I received the results of a study compiled by the “Center of CIO Leadership” and sponsored by IBM.

The survey highlighted some interesting aspects:

  • 91% of the CIOs have a clear understanding on how to improve business through IT.
  • On the other hand, only 67% participate actively on the definition and improvement of corporate strategies.
  • 64% don't know how to build up their team.
  • 69% of the CIOs have difficulties to delegate responsibilities.

While the first number suggests a high level of IT-business alignment, the other numbers doesn't really support this view. Organizations obviously have understood that IT is relevant to the business.

But it looks like the main integration point is the CIO itself, obtaining little support from other parts of the IT organization.

That isn't really surprising in the context of two other topics Kuppinger Cole recently has researched. In our survey on the relationship of IAM and SOA which we have done in spring 2008, we observed that IT organizations are extremely siloed, with only little communication between different silos.

And in the context of GRC and the tight relationship between IT Risk Management on one hand and Enterprise Risk Management on the other, it becomes obvious that we need to rethink the role of the CIO.

To start with the last aspect: Given that GRC is one of the major areas of IT-Business alignment and given that the separation of IT Risk and operational risk is artificial, the role of CIOs has to be redefined. It might consider combining the roles of today's CIO with the one of a CCO (Chief Compliance Officer) or a CRO (Chief Risk Officer). That would be logical, if GRC is understood as the business control layer of IT (and not only Identity and Access Management). Managing risks and reporting about the status of as well IT as operational risks is a core part of that layer. Thus, the CIO as responsible for IT in fact is in charge of dealing with risks and major parts of compliance.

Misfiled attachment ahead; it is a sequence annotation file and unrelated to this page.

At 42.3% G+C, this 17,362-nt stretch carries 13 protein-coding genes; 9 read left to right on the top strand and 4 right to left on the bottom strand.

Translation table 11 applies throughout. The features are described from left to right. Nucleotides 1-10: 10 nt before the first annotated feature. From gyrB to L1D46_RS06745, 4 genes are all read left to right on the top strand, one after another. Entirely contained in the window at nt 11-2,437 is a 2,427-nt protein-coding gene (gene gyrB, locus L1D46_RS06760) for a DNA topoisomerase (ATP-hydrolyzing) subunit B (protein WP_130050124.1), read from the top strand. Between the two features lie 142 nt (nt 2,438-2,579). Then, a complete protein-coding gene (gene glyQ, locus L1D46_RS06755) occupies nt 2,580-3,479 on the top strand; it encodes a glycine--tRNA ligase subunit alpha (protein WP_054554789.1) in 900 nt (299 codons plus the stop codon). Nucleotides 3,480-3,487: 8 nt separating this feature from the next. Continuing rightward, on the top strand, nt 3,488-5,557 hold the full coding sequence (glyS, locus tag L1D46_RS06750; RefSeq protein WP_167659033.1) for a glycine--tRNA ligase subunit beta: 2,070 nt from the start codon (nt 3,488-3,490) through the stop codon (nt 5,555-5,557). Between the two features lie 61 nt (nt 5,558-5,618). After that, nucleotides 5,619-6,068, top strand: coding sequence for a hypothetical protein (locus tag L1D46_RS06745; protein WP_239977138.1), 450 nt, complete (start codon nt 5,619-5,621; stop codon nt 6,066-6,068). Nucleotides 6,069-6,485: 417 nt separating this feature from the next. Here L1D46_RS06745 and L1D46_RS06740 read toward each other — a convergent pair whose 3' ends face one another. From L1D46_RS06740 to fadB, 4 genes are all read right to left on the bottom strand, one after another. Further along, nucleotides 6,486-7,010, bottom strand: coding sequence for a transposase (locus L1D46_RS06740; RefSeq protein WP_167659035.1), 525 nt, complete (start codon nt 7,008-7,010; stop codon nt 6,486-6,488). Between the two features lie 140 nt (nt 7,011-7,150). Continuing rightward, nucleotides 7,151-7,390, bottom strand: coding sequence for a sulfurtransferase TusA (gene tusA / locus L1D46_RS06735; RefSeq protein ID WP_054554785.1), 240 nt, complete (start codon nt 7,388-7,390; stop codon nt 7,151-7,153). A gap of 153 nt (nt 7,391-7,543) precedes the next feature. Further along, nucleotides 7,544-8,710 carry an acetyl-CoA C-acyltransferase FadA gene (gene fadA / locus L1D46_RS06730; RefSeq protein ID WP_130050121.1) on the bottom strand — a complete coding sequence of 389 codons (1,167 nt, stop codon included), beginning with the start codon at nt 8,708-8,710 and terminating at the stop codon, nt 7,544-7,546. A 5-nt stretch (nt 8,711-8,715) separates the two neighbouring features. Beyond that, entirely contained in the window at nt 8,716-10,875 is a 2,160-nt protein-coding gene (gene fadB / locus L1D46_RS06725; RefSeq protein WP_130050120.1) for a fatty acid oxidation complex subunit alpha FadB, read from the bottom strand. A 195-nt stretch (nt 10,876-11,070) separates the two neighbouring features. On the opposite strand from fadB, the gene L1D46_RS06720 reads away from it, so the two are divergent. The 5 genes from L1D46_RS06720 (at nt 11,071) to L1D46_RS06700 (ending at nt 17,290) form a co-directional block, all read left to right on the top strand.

That would, by the way, automatically close the reported gap between IT and business, because in that case there will be even more business alignment of IT than we usually observe today.

Such a change would automatically raise the question of how to organize the IT. The CIO, in that case, would have to define strategies across all of today's siloes to fulfill his tasks. A strong IT strategy department which acts upon the business requests and the needs for business control would be at the core of IT.

This department has to set all rules for IT strategy, and especially guidelines for purchasing IT assets - software, hardware, and services.

The remaining parts of IT have to act as service providers, with defined SLAs. Based on SLAs, the services can be defined. The most important part will be the IT infrastructure, which operates IT. Other parts of the IT, especially the application related ones, can be as well part of the different business departments.

With a CIO in a central role as CIO/CRO/CCO, he would have enough power to control the enforcement of defined strategies and SLAs.

That approach might appear too far away from what we observe in today's IT organizations. In that case, at least a tight cooperation of CIO and CRO/CCO is mandatory. The IT organization itself, in that case, requires a matrix organization, which ensures that people from different siloes start working with each other. Clear guidelines for purchasing are required anyway.

Regardless of the preferred approach: It is time to act upon IT organizations, to support the threats of risk management as well as of IT/business alignment.